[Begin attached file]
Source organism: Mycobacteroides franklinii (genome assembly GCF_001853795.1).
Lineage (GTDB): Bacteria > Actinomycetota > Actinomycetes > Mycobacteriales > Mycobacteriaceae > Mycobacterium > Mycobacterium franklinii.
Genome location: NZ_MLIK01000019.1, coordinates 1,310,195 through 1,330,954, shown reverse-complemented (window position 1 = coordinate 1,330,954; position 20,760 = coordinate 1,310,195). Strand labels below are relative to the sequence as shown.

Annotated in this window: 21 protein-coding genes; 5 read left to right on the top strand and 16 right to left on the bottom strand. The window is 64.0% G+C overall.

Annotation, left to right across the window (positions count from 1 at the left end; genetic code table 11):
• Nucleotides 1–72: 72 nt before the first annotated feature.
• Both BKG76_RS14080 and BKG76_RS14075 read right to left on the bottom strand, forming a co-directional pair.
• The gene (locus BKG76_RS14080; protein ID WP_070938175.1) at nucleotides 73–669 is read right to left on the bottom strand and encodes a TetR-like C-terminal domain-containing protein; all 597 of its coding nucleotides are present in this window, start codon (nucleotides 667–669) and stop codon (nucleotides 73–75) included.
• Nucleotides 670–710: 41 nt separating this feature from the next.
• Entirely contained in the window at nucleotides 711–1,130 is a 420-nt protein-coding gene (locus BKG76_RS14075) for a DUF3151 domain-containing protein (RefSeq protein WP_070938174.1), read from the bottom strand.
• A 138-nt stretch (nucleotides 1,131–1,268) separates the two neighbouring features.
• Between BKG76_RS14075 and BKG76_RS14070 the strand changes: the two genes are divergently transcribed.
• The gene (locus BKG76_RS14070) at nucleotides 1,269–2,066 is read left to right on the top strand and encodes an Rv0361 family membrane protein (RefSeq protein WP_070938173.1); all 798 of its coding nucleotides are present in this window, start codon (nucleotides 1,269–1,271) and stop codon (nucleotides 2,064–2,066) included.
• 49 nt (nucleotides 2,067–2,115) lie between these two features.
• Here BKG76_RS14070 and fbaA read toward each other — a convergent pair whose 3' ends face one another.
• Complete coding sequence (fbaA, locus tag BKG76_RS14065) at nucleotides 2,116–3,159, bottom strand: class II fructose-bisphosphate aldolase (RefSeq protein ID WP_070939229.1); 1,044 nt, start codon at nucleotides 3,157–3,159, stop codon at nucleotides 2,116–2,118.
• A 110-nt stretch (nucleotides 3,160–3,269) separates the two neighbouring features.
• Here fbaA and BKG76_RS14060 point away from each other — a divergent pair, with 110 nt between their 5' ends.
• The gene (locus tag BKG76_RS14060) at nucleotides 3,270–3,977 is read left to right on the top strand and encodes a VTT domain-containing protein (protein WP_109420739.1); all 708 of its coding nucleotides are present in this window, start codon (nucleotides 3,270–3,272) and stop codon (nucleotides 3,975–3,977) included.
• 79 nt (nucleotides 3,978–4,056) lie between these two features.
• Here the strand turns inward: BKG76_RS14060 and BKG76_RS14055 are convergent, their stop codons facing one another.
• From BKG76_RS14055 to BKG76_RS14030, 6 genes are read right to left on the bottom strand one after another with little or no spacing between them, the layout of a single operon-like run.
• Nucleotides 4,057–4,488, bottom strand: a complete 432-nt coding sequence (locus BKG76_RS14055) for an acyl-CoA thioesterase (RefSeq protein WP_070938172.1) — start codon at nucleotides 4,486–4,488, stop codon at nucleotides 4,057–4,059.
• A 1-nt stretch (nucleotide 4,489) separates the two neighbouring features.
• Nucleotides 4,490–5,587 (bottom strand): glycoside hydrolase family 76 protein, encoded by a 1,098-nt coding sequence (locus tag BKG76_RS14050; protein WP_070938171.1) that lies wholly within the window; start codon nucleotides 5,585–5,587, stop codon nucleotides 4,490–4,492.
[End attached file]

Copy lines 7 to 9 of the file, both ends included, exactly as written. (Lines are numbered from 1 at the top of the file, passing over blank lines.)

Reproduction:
• Both BKG76_RS14080 and BKG76_RS14075 read right to left on the bottom strand, forming a co-directional pair.
• The gene (locus BKG76_RS14080; protein ID WP_070938175.1) at nucleotides 73–669 is read right to left on the bottom strand and encodes a TetR-like C-terminal domain-containing protein; all 597 of its coding nucleotides are present in this window, start codon (nucleotides 667–669) and stop codon (nucleotides 73–75) included.
• Nucleotides 670–710: 41 nt separating this feature from the next.